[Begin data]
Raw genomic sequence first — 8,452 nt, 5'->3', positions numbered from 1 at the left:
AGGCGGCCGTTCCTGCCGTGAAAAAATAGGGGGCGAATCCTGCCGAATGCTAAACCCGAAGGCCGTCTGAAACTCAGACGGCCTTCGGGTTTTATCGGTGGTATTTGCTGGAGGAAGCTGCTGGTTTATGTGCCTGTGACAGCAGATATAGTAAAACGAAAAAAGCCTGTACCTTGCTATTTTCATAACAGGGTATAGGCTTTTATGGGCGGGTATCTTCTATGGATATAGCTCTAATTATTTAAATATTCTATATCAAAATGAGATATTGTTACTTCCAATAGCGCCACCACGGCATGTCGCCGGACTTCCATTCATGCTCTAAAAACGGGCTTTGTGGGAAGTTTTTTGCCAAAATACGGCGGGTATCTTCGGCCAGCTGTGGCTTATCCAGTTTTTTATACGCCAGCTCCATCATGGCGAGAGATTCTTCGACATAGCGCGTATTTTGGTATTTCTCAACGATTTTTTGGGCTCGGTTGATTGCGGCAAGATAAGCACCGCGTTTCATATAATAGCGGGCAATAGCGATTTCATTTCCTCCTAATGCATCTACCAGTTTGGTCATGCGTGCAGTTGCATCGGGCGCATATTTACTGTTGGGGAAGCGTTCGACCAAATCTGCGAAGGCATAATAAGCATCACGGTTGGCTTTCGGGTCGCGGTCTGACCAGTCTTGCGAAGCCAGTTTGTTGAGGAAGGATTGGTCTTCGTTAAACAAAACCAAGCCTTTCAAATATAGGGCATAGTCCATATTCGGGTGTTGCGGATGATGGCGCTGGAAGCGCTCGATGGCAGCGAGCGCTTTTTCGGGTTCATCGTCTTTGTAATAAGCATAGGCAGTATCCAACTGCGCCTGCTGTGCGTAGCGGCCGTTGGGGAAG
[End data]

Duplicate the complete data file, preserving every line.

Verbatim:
Raw genomic sequence first — 8,452 nt, 5'->3', positions numbered from 1 at the left:
AGGCGGCCGTTCCTGCCGTGAAAAAATAGGGGGCGAATCCTGCCGAATGCTAAACCCGAAGGCCGTCTGAAACTCAGACGGCCTTCGGGTTTTATCGGTGGTATTTGCTGGAGGAAGCTGCTGGTTTATGTGCCTGTGACAGCAGATATAGTAAAACGAAAAAAGCCTGTACCTTGCTATTTTCATAACAGGGTATAGGCTTTTATGGGCGGGTATCTTCTATGGATATAGCTCTAATTATTTAAATATTCTATATCAAAATGAGATATTGTTACTTCCAATAGCGCCACCACGGCATGTCGCCGGACTTCCATTCATGCTCTAAAAACGGGCTTTGTGGGAAGTTTTTTGCCAAAATACGGCGGGTATCTTCGGCCAGCTGTGGCTTATCCAGTTTTTTATACGCCAGCTCCATCATGGCGAGAGATTCTTCGACATAGCGCGTATTTTGGTATTTCTCAACGATTTTTTGGGCTCGGTTGATTGCGGCAAGATAAGCACCGCGTTTCATATAATAGCGGGCAATAGCGATTTCATTTCCTCCTAATGCATCTACCAGTTTGGTCATGCGTGCAGTTGCATCGGGCGCATATTTACTGTTGGGGAAGCGTTCGACCAAATCTGCGAAGGCATAATAAGCATCACGGTTGGCTTTCGGGTCGCGGTCTGACCAGTCTTGCGAAGCCAGTTTGTTGAGGAAGGATTGGTCTTCGTTAAACAAAACCAAGCCTTTCAAATATAGGGCATAGTCCATATTCGGGTGTTGCGGATGATGGCGCTGGAAGCGCTCGATGGCAGCGAGCGCTTTTTCGGGTTCATCGTCTTTGTAATAAGCATAGGCAGTATCCAACTGCGCCTGCTGTGCGTAGCGGCCGTTGGGGAAG